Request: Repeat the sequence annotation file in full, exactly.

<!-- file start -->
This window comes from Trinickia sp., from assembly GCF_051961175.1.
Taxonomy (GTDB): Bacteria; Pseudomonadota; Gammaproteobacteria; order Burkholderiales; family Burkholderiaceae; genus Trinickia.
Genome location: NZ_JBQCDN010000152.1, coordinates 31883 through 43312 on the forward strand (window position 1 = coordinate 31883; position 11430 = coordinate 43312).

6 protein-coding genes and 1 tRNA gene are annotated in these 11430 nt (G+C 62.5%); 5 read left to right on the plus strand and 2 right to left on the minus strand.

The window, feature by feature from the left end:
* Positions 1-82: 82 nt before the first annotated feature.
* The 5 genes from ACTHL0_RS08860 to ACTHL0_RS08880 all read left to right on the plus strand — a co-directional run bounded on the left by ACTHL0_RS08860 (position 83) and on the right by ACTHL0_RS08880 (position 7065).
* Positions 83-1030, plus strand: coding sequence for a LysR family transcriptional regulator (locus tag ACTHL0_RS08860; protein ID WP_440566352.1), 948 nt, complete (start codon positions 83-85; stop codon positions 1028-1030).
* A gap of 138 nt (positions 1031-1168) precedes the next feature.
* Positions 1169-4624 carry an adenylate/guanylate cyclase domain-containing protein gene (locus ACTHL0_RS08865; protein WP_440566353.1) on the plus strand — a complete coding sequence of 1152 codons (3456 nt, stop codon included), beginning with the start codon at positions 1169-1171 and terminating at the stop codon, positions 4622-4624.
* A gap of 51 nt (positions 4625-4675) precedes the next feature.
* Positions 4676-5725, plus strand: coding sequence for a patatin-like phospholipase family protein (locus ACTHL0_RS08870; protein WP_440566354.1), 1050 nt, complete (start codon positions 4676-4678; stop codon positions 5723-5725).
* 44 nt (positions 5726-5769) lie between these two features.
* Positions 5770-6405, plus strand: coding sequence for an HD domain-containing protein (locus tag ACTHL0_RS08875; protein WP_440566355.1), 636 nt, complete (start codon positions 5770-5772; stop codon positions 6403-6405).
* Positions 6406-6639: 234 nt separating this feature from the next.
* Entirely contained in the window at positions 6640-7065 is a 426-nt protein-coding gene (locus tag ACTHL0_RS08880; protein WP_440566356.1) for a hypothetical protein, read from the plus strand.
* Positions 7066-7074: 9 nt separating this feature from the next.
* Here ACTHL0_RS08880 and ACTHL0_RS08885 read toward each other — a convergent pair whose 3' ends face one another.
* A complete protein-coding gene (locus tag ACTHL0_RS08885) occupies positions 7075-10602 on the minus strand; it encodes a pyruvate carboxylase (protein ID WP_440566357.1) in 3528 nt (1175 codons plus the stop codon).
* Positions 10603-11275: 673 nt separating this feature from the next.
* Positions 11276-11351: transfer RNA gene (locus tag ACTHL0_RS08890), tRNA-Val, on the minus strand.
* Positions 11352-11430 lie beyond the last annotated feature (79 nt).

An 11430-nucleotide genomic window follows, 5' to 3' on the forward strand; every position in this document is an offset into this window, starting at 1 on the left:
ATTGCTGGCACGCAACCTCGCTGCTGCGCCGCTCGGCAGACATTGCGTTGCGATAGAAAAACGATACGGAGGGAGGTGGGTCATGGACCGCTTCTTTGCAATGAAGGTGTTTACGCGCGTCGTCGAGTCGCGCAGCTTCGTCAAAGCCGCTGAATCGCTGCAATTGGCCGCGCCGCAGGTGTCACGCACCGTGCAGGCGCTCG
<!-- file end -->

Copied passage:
This window comes from Trinickia sp., from assembly GCF_051961175.1.
Taxonomy (GTDB): Bacteria; Pseudomonadota; Gammaproteobacteria; order Burkholderiales; family Burkholderiaceae; genus Trinickia.
Genome location: NZ_JBQCDN010000152.1, coordinates 31883 through 43312 on the forward strand (window position 1 = coordinate 31883; position 11430 = coordinate 43312).

6 protein-coding genes and 1 tRNA gene are annotated in these 11430 nt (G+C 62.5%); 5 read left to right on the plus strand and 2 right to left on the minus strand.

The window, feature by feature from the left end:
* Positions 1-82: 82 nt before the first annotated feature.
* The 5 genes from ACTHL0_RS08860 to ACTHL0_RS08880 all read left to right on the plus strand — a co-directional run bounded on the left by ACTHL0_RS08860 (position 83) and on the right by ACTHL0_RS08880 (position 7065).
* Positions 83-1030, plus strand: coding sequence for a LysR family transcriptional regulator (locus tag ACTHL0_RS08860; protein ID WP_440566352.1), 948 nt, complete (start codon positions 83-85; stop codon positions 1028-1030).
* A gap of 138 nt (positions 1031-1168) precedes the next feature.
* Positions 1169-4624 carry an adenylate/guanylate cyclase domain-containing protein gene (locus ACTHL0_RS08865; protein WP_440566353.1) on the plus strand — a complete coding sequence of 1152 codons (3456 nt, stop codon included), beginning with the start codon at positions 1169-1171 and terminating at the stop codon, positions 4622-4624.
* A gap of 51 nt (positions 4625-4675) precedes the next feature.
* Positions 4676-5725, plus strand: coding sequence for a patatin-like phospholipase family protein (locus ACTHL0_RS08870; protein WP_440566354.1), 1050 nt, complete (start codon positions 4676-4678; stop codon positions 5723-5725).
* 44 nt (positions 5726-5769) lie between these two features.
* Positions 5770-6405, plus strand: coding sequence for an HD domain-containing protein (locus tag ACTHL0_RS08875; protein WP_440566355.1), 636 nt, complete (start codon positions 5770-5772; stop codon positions 6403-6405).
* Positions 6406-6639: 234 nt separating this feature from the next.
* Entirely contained in the window at positions 6640-7065 is a 426-nt protein-coding gene (locus tag ACTHL0_RS08880; protein WP_440566356.1) for a hypothetical protein, read from the plus strand.
* Positions 7066-7074: 9 nt separating this feature from the next.
* Here ACTHL0_RS08880 and ACTHL0_RS08885 read toward each other — a convergent pair whose 3' ends face one another.
* A complete protein-coding gene (locus tag ACTHL0_RS08885) occupies positions 7075-10602 on the minus strand; it encodes a pyruvate carboxylase (protein ID WP_440566357.1) in 3528 nt (1175 codons plus the stop codon).
* Positions 10603-11275: 673 nt separating this feature from the next.
* Positions 11276-11351: transfer RNA gene (locus tag ACTHL0_RS08890), tRNA-Val, on the minus strand.
* Positions 11352-11430 lie beyond the last annotated feature (79 nt).

An 11430-nucleotide genomic window follows, 5' to 3' on the forward strand; every position in this document is an offset into this window, starting at 1 on the left:
ATTGCTGGCACGCAACCTCGCTGCTGCGCCGCTCGGCAGACATTGCGTTGCGATAGAAAAACGATACGGAGGGAGGTGGGTCATGGACCGCTTCTTTGCAATGAAGGTGTTTACGCGCGTCGTCGAGTCGCGCAGCTTCGTCAAAGCCGCTGAATCGCTGCAATTGGCCGCGCCGCAGGTGTCACGCACCGTGCAGGCGCTCG